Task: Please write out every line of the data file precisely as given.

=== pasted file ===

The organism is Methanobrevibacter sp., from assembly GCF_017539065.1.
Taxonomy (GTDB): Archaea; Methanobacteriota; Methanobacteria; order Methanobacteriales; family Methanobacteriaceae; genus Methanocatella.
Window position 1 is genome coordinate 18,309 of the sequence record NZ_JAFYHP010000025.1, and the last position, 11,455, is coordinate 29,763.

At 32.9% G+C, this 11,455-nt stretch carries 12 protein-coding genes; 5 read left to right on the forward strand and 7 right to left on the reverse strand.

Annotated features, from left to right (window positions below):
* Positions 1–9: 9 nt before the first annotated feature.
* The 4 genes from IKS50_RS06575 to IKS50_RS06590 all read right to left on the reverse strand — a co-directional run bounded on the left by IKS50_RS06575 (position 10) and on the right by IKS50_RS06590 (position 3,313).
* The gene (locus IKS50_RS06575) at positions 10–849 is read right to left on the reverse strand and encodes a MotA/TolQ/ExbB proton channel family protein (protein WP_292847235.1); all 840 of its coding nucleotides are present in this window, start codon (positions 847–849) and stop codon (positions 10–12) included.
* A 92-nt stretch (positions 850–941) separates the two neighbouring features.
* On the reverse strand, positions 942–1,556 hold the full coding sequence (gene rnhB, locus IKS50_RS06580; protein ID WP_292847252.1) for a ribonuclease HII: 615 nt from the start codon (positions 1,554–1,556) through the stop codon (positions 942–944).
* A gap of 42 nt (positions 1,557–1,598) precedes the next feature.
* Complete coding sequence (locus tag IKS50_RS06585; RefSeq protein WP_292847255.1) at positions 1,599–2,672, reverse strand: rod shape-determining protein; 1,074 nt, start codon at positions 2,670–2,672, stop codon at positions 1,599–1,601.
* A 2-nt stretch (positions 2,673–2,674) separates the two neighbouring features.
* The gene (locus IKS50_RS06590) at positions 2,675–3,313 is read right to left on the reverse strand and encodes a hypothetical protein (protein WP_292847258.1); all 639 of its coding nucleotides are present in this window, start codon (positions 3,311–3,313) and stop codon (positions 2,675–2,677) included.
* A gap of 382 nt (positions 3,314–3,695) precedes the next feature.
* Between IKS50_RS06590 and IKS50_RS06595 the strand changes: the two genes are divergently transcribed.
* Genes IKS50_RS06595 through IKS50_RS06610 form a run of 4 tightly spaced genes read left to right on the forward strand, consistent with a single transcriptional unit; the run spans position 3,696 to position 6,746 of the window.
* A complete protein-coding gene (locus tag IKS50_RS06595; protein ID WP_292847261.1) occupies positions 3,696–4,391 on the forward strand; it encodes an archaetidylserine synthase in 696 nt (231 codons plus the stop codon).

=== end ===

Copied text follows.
The organism is Methanobrevibacter sp., from assembly GCF_017539065.1.
Taxonomy (GTDB): Archaea; Methanobacteriota; Methanobacteria; order Methanobacteriales; family Methanobacteriaceae; genus Methanocatella.
Window position 1 is genome coordinate 18,309 of the sequence record NZ_JAFYHP010000025.1, and the last position, 11,455, is coordinate 29,763.

At 32.9% G+C, this 11,455-nt stretch carries 12 protein-coding genes; 5 read left to right on the forward strand and 7 right to left on the reverse strand.

Annotated features, from left to right (window positions below):
* Positions 1–9: 9 nt before the first annotated feature.
* The 4 genes from IKS50_RS06575 to IKS50_RS06590 all read right to left on the reverse strand — a co-directional run bounded on the left by IKS50_RS06575 (position 10) and on the right by IKS50_RS06590 (position 3,313).
* The gene (locus IKS50_RS06575) at positions 10–849 is read right to left on the reverse strand and encodes a MotA/TolQ/ExbB proton channel family protein (protein WP_292847235.1); all 840 of its coding nucleotides are present in this window, start codon (positions 847–849) and stop codon (positions 10–12) included.
* A 92-nt stretch (positions 850–941) separates the two neighbouring features.
* On the reverse strand, positions 942–1,556 hold the full coding sequence (gene rnhB, locus IKS50_RS06580; protein ID WP_292847252.1) for a ribonuclease HII: 615 nt from the start codon (positions 1,554–1,556) through the stop codon (positions 942–944).
* A gap of 42 nt (positions 1,557–1,598) precedes the next feature.
* Complete coding sequence (locus tag IKS50_RS06585; RefSeq protein WP_292847255.1) at positions 1,599–2,672, reverse strand: rod shape-determining protein; 1,074 nt, start codon at positions 2,670–2,672, stop codon at positions 1,599–1,601.
* A 2-nt stretch (positions 2,673–2,674) separates the two neighbouring features.
* The gene (locus IKS50_RS06590) at positions 2,675–3,313 is read right to left on the reverse strand and encodes a hypothetical protein (protein WP_292847258.1); all 639 of its coding nucleotides are present in this window, start codon (positions 3,311–3,313) and stop codon (positions 2,675–2,677) included.
* A gap of 382 nt (positions 3,314–3,695) precedes the next feature.
* Between IKS50_RS06590 and IKS50_RS06595 the strand changes: the two genes are divergently transcribed.
* Genes IKS50_RS06595 through IKS50_RS06610 form a run of 4 tightly spaced genes read left to right on the forward strand, consistent with a single transcriptional unit; the run spans position 3,696 to position 6,746 of the window.
* A complete protein-coding gene (locus tag IKS50_RS06595; protein ID WP_292847261.1) occupies positions 3,696–4,391 on the forward strand; it encodes an archaetidylserine synthase in 696 nt (231 codons plus the stop codon).